Turin, (Italian: Torino), Italy, the capital of Piedmont region. It lies near the Alps on the Po River, about 75 miles (120 km) southwest of Milan. Metropolitan Turin is a major industrial area, Italy's leading producer of automobiles. Other products include textiles, clothing, processed foods, and leather goods.
Turin has wide boulevards, many parks and squares, and notable 17th- and 18th-century buildings. Several of these buildings, such as the Royal Palace, Madama Palace, and Carignano Palace, were residences of the dukes of Savoy. Among noted museums are the Egyptian Museum, the Museum of Antiquities, and the Sabauda Gallery, which displays works of Flemish, Dutch, and Italian masters. In the Chapel of the Holy Shroud, in St. John's Cathedral, is the cloth that is said to have wrapped Christ's body. .) The University of Turin was founded in 1404. The International Motor Show is a major exhibition held annually in Turin.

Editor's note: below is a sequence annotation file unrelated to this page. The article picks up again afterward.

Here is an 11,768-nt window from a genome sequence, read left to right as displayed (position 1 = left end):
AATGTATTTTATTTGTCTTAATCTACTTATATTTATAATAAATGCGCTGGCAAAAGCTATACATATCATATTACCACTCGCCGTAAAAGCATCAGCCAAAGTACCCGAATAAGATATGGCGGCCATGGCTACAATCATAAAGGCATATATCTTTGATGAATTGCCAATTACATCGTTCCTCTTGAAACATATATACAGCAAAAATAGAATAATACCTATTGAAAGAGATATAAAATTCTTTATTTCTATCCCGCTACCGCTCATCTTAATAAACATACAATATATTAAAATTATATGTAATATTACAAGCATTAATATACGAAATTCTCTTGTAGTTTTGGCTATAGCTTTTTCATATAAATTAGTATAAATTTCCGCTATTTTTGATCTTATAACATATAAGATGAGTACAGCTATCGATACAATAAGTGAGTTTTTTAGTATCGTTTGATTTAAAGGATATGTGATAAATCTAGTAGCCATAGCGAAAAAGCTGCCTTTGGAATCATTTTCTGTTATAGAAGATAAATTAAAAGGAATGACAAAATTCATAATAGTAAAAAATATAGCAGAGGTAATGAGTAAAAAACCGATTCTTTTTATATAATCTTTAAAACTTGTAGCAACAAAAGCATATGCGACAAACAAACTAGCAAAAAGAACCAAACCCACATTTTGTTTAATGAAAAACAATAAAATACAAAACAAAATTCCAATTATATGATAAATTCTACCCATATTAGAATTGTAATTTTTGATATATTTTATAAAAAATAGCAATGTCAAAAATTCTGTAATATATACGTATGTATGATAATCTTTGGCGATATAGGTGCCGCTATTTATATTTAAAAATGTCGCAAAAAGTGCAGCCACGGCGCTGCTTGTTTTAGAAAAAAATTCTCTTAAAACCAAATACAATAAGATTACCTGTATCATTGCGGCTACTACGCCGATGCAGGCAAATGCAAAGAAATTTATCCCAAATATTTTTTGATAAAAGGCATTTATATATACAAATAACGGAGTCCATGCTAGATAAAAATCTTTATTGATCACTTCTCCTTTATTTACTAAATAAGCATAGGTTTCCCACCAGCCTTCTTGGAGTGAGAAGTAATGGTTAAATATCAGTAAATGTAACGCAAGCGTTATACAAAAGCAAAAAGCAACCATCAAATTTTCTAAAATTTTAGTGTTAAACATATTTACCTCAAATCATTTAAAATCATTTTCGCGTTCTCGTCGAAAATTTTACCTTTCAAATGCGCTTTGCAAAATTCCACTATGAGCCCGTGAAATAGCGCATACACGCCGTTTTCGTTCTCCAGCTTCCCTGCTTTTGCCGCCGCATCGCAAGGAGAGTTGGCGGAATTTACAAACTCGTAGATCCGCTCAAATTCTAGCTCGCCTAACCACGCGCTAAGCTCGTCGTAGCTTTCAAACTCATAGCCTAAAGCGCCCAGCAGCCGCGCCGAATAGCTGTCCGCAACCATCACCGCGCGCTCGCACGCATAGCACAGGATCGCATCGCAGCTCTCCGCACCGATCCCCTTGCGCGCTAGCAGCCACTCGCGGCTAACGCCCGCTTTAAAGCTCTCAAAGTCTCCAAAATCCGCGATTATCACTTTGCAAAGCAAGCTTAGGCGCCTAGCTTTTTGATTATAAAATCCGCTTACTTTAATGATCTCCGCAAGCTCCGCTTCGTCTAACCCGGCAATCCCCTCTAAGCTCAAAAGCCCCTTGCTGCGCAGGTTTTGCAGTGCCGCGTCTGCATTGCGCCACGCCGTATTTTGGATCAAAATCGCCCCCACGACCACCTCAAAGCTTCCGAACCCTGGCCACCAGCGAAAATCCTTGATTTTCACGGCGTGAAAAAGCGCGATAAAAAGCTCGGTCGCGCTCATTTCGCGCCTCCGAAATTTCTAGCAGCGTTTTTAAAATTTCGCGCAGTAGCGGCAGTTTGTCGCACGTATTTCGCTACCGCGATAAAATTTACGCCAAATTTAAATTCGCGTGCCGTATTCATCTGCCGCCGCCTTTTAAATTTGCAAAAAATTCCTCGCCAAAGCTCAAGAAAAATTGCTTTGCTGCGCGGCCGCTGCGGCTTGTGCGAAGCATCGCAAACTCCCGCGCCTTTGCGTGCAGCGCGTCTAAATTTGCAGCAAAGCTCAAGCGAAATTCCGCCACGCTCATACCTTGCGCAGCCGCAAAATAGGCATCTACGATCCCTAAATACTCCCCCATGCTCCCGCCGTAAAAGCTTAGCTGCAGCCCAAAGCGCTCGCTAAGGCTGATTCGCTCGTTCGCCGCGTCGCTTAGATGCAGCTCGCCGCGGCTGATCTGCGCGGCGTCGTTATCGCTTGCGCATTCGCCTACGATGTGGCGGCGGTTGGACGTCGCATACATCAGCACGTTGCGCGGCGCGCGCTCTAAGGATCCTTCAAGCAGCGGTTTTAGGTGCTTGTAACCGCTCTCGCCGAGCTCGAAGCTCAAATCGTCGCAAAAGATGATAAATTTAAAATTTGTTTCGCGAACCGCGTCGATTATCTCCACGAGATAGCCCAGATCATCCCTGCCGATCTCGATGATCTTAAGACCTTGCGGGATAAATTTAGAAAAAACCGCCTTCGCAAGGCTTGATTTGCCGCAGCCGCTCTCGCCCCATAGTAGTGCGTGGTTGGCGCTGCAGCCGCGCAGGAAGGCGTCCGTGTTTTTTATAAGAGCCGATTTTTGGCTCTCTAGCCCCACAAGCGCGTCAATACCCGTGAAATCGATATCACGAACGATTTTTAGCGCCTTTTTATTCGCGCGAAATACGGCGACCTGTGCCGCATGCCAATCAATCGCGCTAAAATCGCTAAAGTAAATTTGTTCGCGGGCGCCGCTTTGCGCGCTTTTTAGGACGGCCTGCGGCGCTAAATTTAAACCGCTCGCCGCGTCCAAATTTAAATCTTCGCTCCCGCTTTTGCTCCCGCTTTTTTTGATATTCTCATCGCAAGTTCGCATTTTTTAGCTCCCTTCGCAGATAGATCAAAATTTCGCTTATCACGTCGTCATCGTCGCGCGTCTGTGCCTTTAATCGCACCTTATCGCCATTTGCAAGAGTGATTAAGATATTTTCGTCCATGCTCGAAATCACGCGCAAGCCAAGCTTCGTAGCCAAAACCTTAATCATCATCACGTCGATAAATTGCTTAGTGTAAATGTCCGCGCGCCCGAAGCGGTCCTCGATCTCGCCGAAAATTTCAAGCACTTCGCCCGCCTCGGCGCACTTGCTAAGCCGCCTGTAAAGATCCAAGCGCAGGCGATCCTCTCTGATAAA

In ancient times Turin was the center of the Taurini tribe. Later it was a Roman military colony called Augusta Taurinorum. After the fall of Rome in the fifth century, it was dominated by Lombards and Franks and later was the seat of a small feudal state. About 1280 Turin came under control of the House of Savoy, which made it the chief city of its Italian possessions.
The French occupied Turin from 1536 to 1562 and again from 1640 to 1706. In 1720 it was made the capital of the Kingdom of Sardinia and, except for the years of Napoleonic occupation (1800 to 1814), remained so until the unification of Italy in 1861. Turin was the home of nationalist leader Count Camillo Cavour and was a major center of the risorgimento (unification movement). From 1861 to 1865 it was the capital of the Kingdom of Italy.